European elections – this time it’s different

16 February 2014

European elections – this time it’s different

The countdown has begun: fewer than a hundred days to the European elections on 22nd May, and less than a week before the SP national congress, where the election manifesto and list of candidates will be voted on by the party’s supreme decision-making organ. The European Parliament has adopted a motto for the elections: This time it’s different. In itself an empty slogan, but the SP can certainly agree with what it does say: these elections concern nothing more nor less than the preservation of our national democracy. Will the Netherlands become a province of Europe or will we remain at the controls? In the past we thought that it would never come to this, but this time is indeed different: it’s make or break!

Dennis de JongThe established parties want the electorate to believe that the European elections centre on two things: you can opt for a federal Europe, as the centrist D66 and centre-left Green Left would wish; or for a little less federal Europe, as favoured by the Labour Party and the two major parties of the centre-right, the CDA and the VVD; and via your choice of a particular party you will also now for the first time be deciding who will become president of the European Commission. Both positions represent a cheating of the voters.

First of all the choice between a federal Europe and a Europe that proceeds rather more calmly. Between the federalists and the so-called centrist parties there’s a great deal less space than you would think from their presentations. All of these parties voted in favour of the national budget being determined far more by the European Commission than by our own parliament in The Hague. Not one of them wants to see, as the SP does, the end of the European Commission as the initiator of an endless series of European legislative proposals and not one of them wants to see, as does the SP, a greater say for the Netherlands through the reintroduction of the right of veto in sensitive areas such as the criminal law or public services. They also differ from the SP in opposing an opt-out rule for the Netherlands, which would enable us to decide what we are unwilling to go along with, if we are steadfastly opposed. No, between an ounce less and an ounce more there is no significant difference: all of the established parties are steering a course towards a federal Europe.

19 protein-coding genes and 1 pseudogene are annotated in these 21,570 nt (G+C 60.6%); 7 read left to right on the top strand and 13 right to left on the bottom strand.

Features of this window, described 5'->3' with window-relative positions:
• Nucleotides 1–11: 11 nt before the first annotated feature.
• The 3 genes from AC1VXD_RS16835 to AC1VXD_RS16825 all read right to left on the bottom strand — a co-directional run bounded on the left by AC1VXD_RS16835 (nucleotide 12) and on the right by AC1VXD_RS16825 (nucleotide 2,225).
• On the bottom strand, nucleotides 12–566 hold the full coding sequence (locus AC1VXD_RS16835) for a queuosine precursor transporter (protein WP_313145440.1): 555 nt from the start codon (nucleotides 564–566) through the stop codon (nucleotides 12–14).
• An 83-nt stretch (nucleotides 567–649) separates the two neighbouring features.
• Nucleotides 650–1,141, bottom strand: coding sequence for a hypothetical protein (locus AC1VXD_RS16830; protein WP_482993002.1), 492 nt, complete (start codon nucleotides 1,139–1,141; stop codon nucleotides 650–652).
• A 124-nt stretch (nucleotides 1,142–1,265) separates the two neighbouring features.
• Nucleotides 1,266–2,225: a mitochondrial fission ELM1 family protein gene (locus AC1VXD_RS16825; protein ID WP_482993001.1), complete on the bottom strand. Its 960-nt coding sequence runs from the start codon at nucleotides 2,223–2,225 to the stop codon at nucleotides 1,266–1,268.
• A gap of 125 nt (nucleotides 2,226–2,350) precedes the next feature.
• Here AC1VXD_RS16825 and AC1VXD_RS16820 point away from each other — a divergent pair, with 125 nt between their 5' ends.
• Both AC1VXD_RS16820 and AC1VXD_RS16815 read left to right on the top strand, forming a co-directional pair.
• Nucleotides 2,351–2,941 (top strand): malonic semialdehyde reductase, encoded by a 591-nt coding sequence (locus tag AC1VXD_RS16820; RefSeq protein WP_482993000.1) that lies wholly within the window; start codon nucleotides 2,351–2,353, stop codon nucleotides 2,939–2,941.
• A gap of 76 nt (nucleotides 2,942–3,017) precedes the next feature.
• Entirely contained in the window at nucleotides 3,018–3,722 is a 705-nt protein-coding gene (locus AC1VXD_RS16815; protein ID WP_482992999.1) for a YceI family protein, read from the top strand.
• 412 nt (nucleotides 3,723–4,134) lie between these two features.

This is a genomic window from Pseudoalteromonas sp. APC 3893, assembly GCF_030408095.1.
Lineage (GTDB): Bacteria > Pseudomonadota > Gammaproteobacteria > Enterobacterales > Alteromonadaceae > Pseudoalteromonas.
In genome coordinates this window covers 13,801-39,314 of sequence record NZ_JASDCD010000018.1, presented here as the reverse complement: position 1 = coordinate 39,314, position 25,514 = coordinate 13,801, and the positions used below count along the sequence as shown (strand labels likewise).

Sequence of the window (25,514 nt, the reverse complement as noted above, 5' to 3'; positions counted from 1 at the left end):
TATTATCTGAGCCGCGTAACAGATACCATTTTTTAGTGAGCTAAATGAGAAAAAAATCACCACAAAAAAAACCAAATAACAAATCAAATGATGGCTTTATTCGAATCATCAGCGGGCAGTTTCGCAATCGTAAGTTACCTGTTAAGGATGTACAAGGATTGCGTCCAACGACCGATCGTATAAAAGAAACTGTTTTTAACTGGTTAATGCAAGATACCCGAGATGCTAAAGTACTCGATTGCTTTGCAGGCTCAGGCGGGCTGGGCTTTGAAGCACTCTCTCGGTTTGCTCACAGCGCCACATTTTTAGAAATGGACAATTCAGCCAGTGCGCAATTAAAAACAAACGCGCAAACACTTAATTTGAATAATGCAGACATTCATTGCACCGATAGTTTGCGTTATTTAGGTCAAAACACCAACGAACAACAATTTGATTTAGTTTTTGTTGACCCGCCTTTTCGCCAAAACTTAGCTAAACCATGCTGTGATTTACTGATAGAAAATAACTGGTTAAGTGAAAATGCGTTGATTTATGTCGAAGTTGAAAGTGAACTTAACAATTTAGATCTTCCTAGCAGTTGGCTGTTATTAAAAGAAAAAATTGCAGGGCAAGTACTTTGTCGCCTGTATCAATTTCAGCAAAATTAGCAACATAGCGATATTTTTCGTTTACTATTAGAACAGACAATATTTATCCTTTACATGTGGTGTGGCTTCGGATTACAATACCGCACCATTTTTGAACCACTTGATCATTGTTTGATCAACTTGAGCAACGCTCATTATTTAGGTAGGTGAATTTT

The notion that on this occasion you will indirectly elect the president of the Commission is also a myth. It will continue to be the heads of member state governments who do this. They must indeed take into account the result of the elections, but it isn’t the case that, if for example the social democrats come out on top in the elections, their candidate, the current, authoritarian president of the EP Martin Schulz will automatically move to the Commission in the same capacity. Merkel has already made it clear that she will not feel bound by the candidacies of the various European political parties. In short, you’re not electing anything at all, aside from the politicians who will sit in the EP from the Netherlands.

We in the SP are quite clear about this: we want to see cooperation with other countries, but not a superstate. We have not affiliated to a European political party, because we saw no point in this. We are not going to play the game of ‘choose the Commission president’. On the contrary, as far as we’re concerned the entire Commission in its present form should be abolished. We want to cooperate with other countries, but in such a way that our national parliament regains the power which the Constitution of the Netherlands grants to it. This time it’s different: will we choose national democracy or a federal Europe? It’s make or break.

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